South Pittsburgh Reporter - Serving South Pittsburgh Since 1939

By Margaret L. Smykla
Contributing Writer 

Mt. O. City/St. Clair Block Watch gets updates on urban farm, crime, gardens

 


The project at Mountain and Fisher streets, local crime update, and the proposed urban farm were among the topics at the Nov. 19 Mt. Oliver City/St. Clair Block Watch meeting.

It was held at the Ormsby Avenue Café.

Block watch coordinator Suzanne Photos said a name is being sought for the Mountain and Fisher streets site featuring cornhole boards for games, landscaping, a Little Library, and more.

A name is also needed for the proposed urban farm on the former St. Clair Village site.

She also announced that Patty Stewart offered to be in charge of a community “blitz” in which troublesome properties are looked at in tandem with the city. The blitz will be similar to recent similar activities in Carrick and Beltzhoover.

Regarding the Mountain and Fisher streets site, Ms. Photos said the markers will be painted, and the cornhole boards will be enhanced. She is also hoping for funding for benches, and to acquire a water box to water flowers at the site.

For the latter, she wants to tap into the water lines that already exist there. She plans to send Pennsylvania-American Water Co. a letter about the matter.

Ms. Photos also reported the city wants to asphalt the depressions on the local brick streets, which are historic streets.

As such, she said many residents want the bricks replaced, with the depressions repaired as originally built, thereby keeping the streets in their original material.

“It is very important to preserve these,” she said.

Next, Zone 3 community relations officer Christine Luffey reported on area crime over the past two months, which was minimal.

“Keep up the good work,” she said.

She detailed four reports in Mt. Oliver City.

The first involved juveniles stealing a woman’s debit card and making transactions at Rite Aid and Family Dollar. The victim’s young son was involved in the “access device fraud.”

Another report was of a drug investigation resulting in a drug user being charged with driving with a suspended license and having no brake lights.

There was also a report of a victim burglarized of a TV and computer tablet by her grandson.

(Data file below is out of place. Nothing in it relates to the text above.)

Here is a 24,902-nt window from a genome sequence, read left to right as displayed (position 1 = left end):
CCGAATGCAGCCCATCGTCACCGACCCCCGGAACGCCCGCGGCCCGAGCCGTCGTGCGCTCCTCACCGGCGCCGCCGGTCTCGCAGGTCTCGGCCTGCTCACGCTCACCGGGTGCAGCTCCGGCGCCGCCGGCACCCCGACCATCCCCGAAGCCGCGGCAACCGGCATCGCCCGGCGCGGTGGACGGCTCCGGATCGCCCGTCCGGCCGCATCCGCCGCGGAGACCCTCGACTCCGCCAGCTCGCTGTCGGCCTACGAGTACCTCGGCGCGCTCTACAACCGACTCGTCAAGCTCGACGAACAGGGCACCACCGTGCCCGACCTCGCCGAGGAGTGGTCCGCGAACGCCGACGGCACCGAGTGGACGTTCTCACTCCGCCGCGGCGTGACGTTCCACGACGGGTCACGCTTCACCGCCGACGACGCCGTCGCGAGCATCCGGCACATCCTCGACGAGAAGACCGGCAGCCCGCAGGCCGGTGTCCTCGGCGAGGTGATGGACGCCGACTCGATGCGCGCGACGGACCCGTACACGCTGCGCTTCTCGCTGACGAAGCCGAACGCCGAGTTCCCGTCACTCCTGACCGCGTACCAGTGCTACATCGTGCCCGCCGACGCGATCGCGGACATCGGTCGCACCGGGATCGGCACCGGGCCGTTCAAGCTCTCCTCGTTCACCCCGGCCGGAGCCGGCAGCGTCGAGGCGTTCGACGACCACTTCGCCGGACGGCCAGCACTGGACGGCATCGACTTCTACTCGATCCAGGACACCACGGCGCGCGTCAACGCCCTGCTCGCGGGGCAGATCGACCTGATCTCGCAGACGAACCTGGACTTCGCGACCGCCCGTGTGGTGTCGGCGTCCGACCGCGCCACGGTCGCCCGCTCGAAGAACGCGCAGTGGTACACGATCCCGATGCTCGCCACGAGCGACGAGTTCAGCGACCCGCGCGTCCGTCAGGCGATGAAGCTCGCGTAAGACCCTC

The fourth report was of a Bridgeville woman being arrested for breaking a residential door and causing a disturbance on McManus St. while looking for her husband.

Regarding terrorism, Officer Luffey said to be aware, but not afraid. If you see something suspicious, say something to law enforcement personnel.

The Pittsburgh Police have an excellent relationship with federal authorities, she said.

Earlier in her career, Officer Luffey was sent downtown to work a Ku Klux Klan rally. She was also involved in the international G-20 summit held in Pittsburgh a few years ago.

“We were properly trained and knew how to handle it,” she said of the events.

The final speaker was Sarah Baxendell, project manager, greenspace asset development for the Hilltop Alliance.

She and Aaron Sukenik, executive director of the Hilltop Alliance, will create a PowerPoint presentation on the farm plan for the proposed urban farm for the next block watch meeting on Jan. 21.

The urban farm will be located off Mountain Ave.

Ms. Baxendell said the city school district is proposing to reopen the Phillip Murray School building in Mt. Oliver City. She said it is exciting for her to imagine youngsters walking from school to the youth farm.

The tentative time frame is for farming to begin on the site in spring, 2017.

In January, she and city officials will conduct workshops on the urban agriculture zoning code.

The zoning code has rules and regulations for residents to raise chickens, goats, and bees, and to grow/sell produce. The permit costs $70.

For questions, email her at: sarah@pghhilltopalliance.org.

The next block watch meeting will be on Jan. 21 at a site to be determined.

 

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